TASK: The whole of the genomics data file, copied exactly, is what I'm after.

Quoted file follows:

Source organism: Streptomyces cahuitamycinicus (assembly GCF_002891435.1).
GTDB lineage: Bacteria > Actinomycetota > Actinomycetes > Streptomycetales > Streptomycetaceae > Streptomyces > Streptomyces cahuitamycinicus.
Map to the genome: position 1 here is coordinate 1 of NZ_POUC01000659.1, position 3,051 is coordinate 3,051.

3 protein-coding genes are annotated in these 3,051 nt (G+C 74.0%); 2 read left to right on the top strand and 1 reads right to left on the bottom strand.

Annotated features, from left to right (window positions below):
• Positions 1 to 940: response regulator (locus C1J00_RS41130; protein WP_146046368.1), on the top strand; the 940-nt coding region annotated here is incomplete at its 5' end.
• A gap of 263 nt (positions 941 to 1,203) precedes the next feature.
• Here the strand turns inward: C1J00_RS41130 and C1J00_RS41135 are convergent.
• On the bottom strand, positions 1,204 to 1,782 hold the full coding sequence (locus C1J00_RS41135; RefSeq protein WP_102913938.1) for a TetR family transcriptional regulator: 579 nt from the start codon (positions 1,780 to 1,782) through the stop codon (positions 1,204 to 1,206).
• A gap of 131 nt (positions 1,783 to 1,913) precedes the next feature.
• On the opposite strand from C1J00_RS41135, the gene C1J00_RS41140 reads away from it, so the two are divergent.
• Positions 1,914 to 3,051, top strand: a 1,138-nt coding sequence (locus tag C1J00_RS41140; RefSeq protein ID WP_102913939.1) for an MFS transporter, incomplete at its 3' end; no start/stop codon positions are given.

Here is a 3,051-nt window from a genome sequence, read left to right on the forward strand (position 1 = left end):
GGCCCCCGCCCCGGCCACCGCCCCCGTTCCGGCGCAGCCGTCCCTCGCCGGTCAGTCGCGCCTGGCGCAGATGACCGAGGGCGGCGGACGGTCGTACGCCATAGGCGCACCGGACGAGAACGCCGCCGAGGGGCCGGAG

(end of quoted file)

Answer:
Source organism: Streptomyces cahuitamycinicus (assembly GCF_002891435.1).
GTDB lineage: Bacteria > Actinomycetota > Actinomycetes > Streptomycetales > Streptomycetaceae > Streptomyces > Streptomyces cahuitamycinicus.
Map to the genome: position 1 here is coordinate 1 of NZ_POUC01000659.1, position 3,051 is coordinate 3,051.

3 protein-coding genes are annotated in these 3,051 nt (G+C 74.0%); 2 read left to right on the top strand and 1 reads right to left on the bottom strand.

Annotated features, from left to right (window positions below):
• Positions 1 to 940: response regulator (locus C1J00_RS41130; protein WP_146046368.1), on the top strand; the 940-nt coding region annotated here is incomplete at its 5' end.
• A gap of 263 nt (positions 941 to 1,203) precedes the next feature.
• Here the strand turns inward: C1J00_RS41130 and C1J00_RS41135 are convergent.
• On the bottom strand, positions 1,204 to 1,782 hold the full coding sequence (locus C1J00_RS41135; RefSeq protein WP_102913938.1) for a TetR family transcriptional regulator: 579 nt from the start codon (positions 1,780 to 1,782) through the stop codon (positions 1,204 to 1,206).
• A gap of 131 nt (positions 1,783 to 1,913) precedes the next feature.
• On the opposite strand from C1J00_RS41135, the gene C1J00_RS41140 reads away from it, so the two are divergent.
• Positions 1,914 to 3,051, top strand: a 1,138-nt coding sequence (locus tag C1J00_RS41140; RefSeq protein ID WP_102913939.1) for an MFS transporter, incomplete at its 3' end; no start/stop codon positions are given.

Here is a 3,051-nt window from a genome sequence, read left to right on the forward strand (position 1 = left end):
GGCCCCCGCCCCGGCCACCGCCCCCGTTCCGGCGCAGCCGTCCCTCGCCGGTCAGTCGCGCCTGGCGCAGATGACCGAGGGCGGCGGACGGTCGTACGCCATAGGCGCACCGGACGAGAACGCCGCCGAGGGGCCGGAG